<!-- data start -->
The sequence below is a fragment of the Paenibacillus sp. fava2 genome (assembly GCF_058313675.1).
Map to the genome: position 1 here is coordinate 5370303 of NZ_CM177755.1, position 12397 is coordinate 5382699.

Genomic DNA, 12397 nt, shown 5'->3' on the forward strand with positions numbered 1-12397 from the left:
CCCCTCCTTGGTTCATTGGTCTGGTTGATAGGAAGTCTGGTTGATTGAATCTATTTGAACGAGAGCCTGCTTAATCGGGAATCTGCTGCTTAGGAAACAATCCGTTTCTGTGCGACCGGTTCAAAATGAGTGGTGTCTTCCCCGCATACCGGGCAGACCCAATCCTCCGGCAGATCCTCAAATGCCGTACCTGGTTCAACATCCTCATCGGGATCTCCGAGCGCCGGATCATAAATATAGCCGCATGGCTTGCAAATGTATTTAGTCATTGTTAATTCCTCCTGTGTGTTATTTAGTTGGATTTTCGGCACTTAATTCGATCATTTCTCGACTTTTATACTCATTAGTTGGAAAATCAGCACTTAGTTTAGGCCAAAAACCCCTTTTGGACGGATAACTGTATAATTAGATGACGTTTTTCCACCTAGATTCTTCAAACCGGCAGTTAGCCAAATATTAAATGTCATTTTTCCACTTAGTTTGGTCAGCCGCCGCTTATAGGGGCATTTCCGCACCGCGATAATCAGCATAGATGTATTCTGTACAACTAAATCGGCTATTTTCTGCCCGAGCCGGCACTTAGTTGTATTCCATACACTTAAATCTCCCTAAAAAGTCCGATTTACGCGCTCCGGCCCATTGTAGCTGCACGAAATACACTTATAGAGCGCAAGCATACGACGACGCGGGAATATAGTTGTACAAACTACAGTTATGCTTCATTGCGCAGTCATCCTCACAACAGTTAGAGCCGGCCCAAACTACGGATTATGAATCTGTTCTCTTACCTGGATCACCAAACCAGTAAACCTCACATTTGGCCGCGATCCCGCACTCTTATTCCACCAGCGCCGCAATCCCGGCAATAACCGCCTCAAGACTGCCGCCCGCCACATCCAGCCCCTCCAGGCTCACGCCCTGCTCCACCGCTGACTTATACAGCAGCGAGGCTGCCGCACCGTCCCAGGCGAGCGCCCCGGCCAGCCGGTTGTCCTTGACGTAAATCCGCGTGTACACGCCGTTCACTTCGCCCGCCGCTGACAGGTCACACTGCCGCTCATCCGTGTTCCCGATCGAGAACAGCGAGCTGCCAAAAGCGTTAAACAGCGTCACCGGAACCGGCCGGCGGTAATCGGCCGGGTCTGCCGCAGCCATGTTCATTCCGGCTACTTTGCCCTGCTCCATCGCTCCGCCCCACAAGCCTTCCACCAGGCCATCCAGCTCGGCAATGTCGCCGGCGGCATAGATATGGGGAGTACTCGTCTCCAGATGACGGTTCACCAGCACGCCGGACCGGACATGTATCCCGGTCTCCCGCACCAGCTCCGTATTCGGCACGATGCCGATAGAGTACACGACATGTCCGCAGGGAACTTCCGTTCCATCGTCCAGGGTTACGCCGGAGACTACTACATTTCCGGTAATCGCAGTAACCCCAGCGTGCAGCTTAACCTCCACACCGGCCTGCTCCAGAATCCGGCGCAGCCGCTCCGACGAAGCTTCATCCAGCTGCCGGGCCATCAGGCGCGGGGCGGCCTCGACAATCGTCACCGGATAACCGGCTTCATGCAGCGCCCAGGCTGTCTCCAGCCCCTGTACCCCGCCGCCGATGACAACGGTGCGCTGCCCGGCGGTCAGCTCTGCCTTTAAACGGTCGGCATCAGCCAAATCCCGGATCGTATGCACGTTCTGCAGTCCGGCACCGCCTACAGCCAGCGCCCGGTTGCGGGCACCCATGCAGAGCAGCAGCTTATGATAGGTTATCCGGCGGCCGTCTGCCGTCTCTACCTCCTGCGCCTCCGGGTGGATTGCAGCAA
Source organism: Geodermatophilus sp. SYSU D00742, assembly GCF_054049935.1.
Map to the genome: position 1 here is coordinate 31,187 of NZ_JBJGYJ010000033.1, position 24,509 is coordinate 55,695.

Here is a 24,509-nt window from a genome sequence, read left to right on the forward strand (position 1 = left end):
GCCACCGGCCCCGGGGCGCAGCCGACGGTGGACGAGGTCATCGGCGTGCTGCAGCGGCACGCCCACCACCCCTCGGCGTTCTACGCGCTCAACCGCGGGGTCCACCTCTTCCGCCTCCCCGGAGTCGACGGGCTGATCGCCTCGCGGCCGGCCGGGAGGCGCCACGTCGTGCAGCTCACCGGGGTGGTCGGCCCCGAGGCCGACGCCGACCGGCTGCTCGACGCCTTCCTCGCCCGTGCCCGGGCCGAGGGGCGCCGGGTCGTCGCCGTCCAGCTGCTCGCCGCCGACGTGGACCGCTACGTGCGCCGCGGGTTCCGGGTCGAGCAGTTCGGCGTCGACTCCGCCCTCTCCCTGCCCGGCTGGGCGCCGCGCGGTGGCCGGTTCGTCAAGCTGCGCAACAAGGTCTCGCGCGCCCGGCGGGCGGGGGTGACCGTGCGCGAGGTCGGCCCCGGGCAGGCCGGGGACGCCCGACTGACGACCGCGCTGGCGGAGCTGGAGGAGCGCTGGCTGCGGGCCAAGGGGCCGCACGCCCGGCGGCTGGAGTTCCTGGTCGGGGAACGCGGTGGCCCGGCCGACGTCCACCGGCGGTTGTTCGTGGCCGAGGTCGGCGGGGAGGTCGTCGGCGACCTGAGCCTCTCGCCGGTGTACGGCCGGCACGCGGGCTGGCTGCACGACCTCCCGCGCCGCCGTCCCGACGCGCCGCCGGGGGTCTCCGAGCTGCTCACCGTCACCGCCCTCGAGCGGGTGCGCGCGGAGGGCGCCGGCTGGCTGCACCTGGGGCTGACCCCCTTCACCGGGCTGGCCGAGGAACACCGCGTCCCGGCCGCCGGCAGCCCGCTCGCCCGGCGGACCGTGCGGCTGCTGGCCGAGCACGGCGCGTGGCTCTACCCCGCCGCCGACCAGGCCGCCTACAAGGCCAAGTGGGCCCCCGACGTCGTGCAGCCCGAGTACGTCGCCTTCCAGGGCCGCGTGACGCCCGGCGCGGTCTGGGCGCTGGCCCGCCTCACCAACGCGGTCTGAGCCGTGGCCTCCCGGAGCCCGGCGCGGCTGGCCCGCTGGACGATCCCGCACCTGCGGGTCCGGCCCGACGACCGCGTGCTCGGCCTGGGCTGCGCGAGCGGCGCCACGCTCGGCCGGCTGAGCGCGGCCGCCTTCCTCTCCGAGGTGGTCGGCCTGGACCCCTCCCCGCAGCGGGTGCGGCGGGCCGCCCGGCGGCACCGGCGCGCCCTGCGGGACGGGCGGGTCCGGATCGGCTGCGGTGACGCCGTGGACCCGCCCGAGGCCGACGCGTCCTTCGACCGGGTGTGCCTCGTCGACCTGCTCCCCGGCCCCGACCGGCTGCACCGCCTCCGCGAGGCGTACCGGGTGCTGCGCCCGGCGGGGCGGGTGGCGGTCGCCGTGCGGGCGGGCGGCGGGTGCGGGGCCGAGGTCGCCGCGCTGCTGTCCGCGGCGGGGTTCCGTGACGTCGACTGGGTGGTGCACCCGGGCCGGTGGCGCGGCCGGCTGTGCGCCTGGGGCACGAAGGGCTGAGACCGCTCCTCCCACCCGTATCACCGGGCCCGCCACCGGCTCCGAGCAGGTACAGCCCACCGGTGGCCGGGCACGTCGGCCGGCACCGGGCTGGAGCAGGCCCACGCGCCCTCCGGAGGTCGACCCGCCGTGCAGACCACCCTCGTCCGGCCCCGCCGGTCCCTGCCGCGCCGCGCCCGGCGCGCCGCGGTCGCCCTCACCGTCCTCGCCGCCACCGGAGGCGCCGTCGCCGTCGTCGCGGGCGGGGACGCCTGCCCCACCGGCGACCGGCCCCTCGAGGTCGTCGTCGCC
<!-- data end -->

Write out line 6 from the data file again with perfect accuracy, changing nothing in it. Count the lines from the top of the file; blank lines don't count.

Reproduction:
Map to the genome: position 1 here is coordinate 31,187 of NZ_JBJGYJ010000033.1, position 24,509 is coordinate 55,695.